The Mystery of Microbial Mercury Methylation: who’s doing it, how, where, and why?
Dr John Moreau
Earth Sciences, University of Melbourne
Friday 9th September
ESJ King Theatre, Medical Building, The University of Melbourne
Methylmercury is a potent microbially-produced neurotoxin found globally in flooded sediments, waterways, estuaries, and seawater. Although global atmospheric mercury emissions have been declining, global temperature increases could result in increased enzymatic conversion of previously deposited mercury to methylmercury. After over a half-century of research into its mechanism of formation, the key functional genes involved in the transformation of Hg^2+ to CH(sub)3Hg^+ were only discovered within the last several years. However, we still do not understand the geographical or phylogenetic distribution of these genes, their evolution, their expression or relationship to metabolism and physiology, or their impacts on environmental biogeochemical mercury cycling. This presentation will review what we know, what we think we know, and what we don’t know, as well as show some data from our recent finding of methylmercury formation by a major marine bacterium in supposedly “pristine” Antarctic waters.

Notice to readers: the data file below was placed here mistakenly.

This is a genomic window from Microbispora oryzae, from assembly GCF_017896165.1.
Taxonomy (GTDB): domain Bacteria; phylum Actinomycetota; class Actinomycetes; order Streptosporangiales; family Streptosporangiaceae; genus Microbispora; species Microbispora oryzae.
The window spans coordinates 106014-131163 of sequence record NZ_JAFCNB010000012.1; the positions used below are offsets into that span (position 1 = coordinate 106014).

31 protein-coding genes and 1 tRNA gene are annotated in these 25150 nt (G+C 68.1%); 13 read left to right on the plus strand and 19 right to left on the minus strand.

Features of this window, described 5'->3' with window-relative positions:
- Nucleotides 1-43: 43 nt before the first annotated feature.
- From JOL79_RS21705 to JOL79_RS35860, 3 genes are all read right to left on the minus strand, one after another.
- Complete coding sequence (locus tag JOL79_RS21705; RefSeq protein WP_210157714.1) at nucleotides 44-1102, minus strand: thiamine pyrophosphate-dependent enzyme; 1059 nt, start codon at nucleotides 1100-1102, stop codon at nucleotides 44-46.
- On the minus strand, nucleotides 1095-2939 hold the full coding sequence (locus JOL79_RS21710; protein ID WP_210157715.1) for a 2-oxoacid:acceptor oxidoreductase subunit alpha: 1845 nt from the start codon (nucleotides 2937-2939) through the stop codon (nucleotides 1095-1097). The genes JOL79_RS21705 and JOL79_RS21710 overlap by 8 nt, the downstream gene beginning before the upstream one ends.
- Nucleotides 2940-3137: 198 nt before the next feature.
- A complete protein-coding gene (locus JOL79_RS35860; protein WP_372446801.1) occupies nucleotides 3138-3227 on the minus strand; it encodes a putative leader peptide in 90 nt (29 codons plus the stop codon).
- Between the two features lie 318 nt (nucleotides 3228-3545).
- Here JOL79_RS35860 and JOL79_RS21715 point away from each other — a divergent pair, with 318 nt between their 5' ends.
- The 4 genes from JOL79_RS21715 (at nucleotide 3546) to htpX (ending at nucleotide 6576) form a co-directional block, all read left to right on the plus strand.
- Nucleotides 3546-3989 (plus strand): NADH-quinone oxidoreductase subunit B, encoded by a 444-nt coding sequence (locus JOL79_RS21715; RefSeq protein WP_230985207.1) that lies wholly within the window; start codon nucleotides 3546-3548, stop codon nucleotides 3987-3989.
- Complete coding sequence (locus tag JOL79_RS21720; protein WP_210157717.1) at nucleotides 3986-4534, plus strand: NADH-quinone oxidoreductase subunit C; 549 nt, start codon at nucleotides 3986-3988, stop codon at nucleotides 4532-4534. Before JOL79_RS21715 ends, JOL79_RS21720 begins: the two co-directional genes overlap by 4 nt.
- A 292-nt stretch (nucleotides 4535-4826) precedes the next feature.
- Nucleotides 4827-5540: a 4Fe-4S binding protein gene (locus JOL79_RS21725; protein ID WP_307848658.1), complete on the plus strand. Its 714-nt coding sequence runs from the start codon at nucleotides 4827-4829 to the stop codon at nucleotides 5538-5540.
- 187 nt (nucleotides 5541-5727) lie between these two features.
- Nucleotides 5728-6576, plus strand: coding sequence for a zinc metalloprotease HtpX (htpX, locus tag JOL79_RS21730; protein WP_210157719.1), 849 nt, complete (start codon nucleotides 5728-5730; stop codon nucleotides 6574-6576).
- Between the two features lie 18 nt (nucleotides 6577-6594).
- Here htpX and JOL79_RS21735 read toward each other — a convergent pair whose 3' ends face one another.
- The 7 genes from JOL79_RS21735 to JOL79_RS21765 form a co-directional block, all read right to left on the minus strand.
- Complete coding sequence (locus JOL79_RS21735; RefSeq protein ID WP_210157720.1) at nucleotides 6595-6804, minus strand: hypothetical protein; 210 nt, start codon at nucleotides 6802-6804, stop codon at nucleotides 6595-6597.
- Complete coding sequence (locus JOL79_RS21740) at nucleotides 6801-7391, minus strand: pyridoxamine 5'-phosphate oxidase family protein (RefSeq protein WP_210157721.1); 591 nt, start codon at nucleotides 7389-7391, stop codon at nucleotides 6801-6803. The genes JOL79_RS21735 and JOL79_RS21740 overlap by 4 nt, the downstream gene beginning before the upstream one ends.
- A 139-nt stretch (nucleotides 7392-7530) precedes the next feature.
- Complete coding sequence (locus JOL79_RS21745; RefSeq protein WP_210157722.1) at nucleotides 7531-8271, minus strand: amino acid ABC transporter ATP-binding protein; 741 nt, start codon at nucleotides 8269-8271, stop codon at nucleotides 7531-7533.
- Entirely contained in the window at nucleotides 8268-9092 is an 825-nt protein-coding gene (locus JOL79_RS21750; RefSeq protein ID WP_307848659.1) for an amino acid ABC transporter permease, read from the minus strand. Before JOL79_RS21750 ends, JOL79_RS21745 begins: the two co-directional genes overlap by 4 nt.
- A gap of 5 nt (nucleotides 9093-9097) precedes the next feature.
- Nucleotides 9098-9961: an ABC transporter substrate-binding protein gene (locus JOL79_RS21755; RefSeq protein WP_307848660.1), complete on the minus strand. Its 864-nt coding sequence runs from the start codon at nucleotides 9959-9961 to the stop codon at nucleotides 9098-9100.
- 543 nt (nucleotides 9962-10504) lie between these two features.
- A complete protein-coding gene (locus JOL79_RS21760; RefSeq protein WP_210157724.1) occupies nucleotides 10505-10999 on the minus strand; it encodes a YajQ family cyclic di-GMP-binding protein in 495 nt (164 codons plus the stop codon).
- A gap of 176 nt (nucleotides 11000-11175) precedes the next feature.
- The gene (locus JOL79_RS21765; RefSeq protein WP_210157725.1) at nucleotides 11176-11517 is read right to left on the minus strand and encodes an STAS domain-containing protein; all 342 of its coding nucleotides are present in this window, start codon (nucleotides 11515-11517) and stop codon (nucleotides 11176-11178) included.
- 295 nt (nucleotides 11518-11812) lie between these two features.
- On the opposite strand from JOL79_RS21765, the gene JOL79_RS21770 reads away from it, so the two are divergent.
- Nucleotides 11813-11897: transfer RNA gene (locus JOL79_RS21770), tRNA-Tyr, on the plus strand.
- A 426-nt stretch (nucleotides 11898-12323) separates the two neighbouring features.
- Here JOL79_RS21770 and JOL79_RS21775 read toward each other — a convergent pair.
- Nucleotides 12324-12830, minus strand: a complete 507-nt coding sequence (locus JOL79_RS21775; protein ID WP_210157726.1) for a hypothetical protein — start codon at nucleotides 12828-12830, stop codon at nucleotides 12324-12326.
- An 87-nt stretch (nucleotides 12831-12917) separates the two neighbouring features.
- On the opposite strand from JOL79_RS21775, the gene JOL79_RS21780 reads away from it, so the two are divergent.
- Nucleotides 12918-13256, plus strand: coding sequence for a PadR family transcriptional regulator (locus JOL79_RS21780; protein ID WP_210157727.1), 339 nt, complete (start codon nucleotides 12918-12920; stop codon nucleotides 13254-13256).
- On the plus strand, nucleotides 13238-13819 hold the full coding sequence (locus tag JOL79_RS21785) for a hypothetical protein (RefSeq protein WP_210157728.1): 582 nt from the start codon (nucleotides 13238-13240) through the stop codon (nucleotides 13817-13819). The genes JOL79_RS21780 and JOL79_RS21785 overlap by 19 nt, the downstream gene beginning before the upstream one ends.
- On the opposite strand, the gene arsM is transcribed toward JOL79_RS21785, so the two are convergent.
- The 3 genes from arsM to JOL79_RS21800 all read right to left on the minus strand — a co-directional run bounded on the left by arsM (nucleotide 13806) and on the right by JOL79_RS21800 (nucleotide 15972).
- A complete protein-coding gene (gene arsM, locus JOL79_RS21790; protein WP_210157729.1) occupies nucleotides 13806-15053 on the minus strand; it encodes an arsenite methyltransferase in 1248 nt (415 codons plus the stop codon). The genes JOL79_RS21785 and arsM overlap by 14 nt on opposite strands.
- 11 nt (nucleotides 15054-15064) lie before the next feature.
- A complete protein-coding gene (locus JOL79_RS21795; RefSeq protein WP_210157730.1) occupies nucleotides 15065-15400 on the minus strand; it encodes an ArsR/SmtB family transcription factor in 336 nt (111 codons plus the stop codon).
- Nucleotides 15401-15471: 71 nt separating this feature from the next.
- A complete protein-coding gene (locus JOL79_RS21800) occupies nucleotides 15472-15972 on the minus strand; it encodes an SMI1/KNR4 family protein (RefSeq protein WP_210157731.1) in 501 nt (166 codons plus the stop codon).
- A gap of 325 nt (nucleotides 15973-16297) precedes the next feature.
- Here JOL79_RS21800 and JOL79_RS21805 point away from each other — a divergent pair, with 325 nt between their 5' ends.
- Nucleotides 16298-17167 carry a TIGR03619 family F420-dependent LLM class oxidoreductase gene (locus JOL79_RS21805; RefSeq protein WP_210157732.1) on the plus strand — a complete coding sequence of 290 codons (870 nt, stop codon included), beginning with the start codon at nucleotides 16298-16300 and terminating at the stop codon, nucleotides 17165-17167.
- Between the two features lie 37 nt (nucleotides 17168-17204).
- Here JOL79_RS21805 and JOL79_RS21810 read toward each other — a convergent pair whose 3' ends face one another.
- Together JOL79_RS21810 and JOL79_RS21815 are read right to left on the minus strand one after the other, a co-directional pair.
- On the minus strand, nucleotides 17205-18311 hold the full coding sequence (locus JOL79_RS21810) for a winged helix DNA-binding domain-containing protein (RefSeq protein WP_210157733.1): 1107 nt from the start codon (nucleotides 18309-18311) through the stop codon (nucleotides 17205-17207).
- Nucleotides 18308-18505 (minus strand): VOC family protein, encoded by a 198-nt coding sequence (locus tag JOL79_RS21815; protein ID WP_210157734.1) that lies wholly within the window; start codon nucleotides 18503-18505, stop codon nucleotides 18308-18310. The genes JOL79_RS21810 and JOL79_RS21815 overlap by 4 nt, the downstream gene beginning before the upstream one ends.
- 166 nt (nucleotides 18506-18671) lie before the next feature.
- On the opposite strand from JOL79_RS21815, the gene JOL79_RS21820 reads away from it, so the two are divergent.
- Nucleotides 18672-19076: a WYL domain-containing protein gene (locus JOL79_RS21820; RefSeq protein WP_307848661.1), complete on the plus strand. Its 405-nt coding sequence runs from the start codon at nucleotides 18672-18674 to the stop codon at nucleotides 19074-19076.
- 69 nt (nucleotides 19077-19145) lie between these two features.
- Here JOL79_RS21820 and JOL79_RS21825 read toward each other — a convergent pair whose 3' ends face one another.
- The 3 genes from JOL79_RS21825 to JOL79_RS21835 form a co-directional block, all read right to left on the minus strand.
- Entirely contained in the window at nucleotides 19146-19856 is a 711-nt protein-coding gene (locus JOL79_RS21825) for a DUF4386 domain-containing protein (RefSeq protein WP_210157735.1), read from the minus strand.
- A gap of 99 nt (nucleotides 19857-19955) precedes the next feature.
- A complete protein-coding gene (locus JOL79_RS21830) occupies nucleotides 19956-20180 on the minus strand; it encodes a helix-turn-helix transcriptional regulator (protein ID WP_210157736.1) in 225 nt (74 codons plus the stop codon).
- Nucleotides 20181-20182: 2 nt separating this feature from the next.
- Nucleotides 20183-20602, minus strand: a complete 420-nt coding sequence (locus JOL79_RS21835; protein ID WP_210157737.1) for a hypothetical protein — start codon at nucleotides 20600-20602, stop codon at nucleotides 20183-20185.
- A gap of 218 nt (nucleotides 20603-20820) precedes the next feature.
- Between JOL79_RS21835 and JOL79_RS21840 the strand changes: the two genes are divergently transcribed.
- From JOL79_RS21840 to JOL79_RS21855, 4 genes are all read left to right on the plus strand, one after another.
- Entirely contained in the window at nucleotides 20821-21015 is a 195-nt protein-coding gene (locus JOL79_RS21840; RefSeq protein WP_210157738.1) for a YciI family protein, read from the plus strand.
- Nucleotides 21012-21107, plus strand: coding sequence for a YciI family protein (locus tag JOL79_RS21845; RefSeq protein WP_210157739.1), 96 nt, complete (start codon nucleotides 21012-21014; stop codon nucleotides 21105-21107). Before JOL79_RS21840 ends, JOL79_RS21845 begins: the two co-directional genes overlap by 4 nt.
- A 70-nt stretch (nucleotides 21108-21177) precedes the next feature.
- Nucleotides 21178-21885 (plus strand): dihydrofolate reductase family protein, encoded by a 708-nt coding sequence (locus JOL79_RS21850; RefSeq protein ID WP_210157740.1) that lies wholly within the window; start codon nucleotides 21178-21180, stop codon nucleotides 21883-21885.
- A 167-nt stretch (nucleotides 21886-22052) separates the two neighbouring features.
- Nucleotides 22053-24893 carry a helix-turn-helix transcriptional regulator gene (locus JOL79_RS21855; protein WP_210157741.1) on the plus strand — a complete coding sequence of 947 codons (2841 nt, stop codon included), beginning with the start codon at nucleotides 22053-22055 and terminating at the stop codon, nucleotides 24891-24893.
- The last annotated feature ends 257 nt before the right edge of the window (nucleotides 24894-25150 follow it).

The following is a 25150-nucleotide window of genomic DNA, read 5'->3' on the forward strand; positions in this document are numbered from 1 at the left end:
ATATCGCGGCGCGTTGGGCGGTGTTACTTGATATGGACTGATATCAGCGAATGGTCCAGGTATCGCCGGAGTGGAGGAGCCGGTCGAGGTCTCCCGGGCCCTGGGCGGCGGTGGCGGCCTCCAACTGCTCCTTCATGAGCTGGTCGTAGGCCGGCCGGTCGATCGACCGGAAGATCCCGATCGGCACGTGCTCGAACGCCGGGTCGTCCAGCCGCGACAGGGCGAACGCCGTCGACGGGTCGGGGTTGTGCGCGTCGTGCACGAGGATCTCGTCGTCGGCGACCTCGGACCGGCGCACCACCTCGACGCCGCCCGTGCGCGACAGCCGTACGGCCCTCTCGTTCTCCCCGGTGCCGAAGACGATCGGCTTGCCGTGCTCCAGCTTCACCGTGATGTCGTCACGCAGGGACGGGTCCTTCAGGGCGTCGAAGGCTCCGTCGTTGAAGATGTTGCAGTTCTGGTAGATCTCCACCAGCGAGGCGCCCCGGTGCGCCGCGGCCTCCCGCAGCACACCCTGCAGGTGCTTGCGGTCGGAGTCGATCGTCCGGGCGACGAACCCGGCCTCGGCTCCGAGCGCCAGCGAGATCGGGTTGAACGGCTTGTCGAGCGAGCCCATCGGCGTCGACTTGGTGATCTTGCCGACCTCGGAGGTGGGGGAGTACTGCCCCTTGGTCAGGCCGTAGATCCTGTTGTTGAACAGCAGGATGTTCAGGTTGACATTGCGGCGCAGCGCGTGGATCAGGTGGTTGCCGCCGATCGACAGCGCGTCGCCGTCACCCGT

As a geomicrobiologist, Dr Moreau conducts cross-disciplinary research in geochemistry, mineralogy and environmental microbiology on questions that address the impact of microbes on geological materials and processes. His work includes the study of microbial interactions with heavy metals, the evolution of sulfate-reducing bacteria, and the activity of the deep subsurface microbial biosphere. Dr Moreau employs a range of research approaches involving electron microscopy, advanced chromatography and spectroscopy and genomics. He obtained his Ph.D from the Department of Earth and Planetary Science at the University of California, Berkeley, in 2006, and served as a U.S. National Research Council Postdoctoral Fellow with the U.S. Geological Survey from 2006-2008, prior to taking up his current appointment.
Enquiries: Andrew Siebel (email@example.com)